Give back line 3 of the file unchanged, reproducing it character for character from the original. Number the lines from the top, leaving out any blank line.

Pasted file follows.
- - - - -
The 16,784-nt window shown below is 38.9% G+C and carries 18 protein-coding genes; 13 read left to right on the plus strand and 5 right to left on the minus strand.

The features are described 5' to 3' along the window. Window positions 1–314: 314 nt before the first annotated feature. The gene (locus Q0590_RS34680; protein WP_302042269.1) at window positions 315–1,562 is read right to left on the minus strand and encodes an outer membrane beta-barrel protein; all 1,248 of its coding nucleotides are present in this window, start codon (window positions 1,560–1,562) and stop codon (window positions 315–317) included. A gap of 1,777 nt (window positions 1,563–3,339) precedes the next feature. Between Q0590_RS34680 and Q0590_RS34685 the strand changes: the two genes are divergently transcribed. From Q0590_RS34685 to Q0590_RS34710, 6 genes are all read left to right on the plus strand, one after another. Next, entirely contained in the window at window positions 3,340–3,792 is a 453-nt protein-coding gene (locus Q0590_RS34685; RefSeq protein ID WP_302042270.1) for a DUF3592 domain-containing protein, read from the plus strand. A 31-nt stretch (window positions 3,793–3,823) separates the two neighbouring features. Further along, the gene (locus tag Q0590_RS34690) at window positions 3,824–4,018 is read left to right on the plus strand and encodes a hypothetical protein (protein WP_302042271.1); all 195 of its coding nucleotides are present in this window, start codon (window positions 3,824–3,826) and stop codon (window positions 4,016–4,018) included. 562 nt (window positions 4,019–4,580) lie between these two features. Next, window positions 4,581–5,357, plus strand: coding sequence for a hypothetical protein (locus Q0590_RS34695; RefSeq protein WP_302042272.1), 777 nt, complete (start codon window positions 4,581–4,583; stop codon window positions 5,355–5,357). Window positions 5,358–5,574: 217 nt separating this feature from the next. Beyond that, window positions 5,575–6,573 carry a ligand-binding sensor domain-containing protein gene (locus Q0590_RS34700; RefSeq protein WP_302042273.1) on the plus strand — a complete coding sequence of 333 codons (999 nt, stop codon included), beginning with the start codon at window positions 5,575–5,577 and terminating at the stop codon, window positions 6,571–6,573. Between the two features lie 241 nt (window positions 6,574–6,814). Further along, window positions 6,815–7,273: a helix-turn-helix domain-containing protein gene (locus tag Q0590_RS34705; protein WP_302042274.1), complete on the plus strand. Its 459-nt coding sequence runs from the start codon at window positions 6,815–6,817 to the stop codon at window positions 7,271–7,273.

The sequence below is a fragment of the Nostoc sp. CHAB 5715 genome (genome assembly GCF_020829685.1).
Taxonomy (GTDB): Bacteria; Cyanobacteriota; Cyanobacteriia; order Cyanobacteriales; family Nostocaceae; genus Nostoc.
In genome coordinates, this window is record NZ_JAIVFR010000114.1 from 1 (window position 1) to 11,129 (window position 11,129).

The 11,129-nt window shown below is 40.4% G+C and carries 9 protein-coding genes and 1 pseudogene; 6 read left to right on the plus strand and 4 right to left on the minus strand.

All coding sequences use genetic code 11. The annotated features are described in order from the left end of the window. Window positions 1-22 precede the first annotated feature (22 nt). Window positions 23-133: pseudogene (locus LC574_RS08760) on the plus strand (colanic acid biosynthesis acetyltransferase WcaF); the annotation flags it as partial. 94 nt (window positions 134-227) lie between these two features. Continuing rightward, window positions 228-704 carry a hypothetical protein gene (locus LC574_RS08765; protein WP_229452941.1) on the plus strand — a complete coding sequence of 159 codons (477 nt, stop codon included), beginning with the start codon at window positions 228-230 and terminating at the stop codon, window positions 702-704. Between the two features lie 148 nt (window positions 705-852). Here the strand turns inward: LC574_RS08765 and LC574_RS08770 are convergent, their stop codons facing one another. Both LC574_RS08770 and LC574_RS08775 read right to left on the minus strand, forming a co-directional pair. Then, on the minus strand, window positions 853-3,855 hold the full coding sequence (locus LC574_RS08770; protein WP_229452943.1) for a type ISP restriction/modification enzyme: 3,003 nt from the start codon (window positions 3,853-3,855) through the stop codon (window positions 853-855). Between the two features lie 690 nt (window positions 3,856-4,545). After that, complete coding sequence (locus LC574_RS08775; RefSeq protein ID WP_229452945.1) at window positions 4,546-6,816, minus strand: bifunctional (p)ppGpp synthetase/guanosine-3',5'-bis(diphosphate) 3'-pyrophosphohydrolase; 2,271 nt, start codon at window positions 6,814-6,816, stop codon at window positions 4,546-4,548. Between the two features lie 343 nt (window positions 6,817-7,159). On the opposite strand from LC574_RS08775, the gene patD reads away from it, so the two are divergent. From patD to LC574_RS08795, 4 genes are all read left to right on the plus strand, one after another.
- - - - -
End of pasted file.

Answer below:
The sequence below is a fragment of the Nostoc sp. CHAB 5715 genome (genome assembly GCF_020829685.1).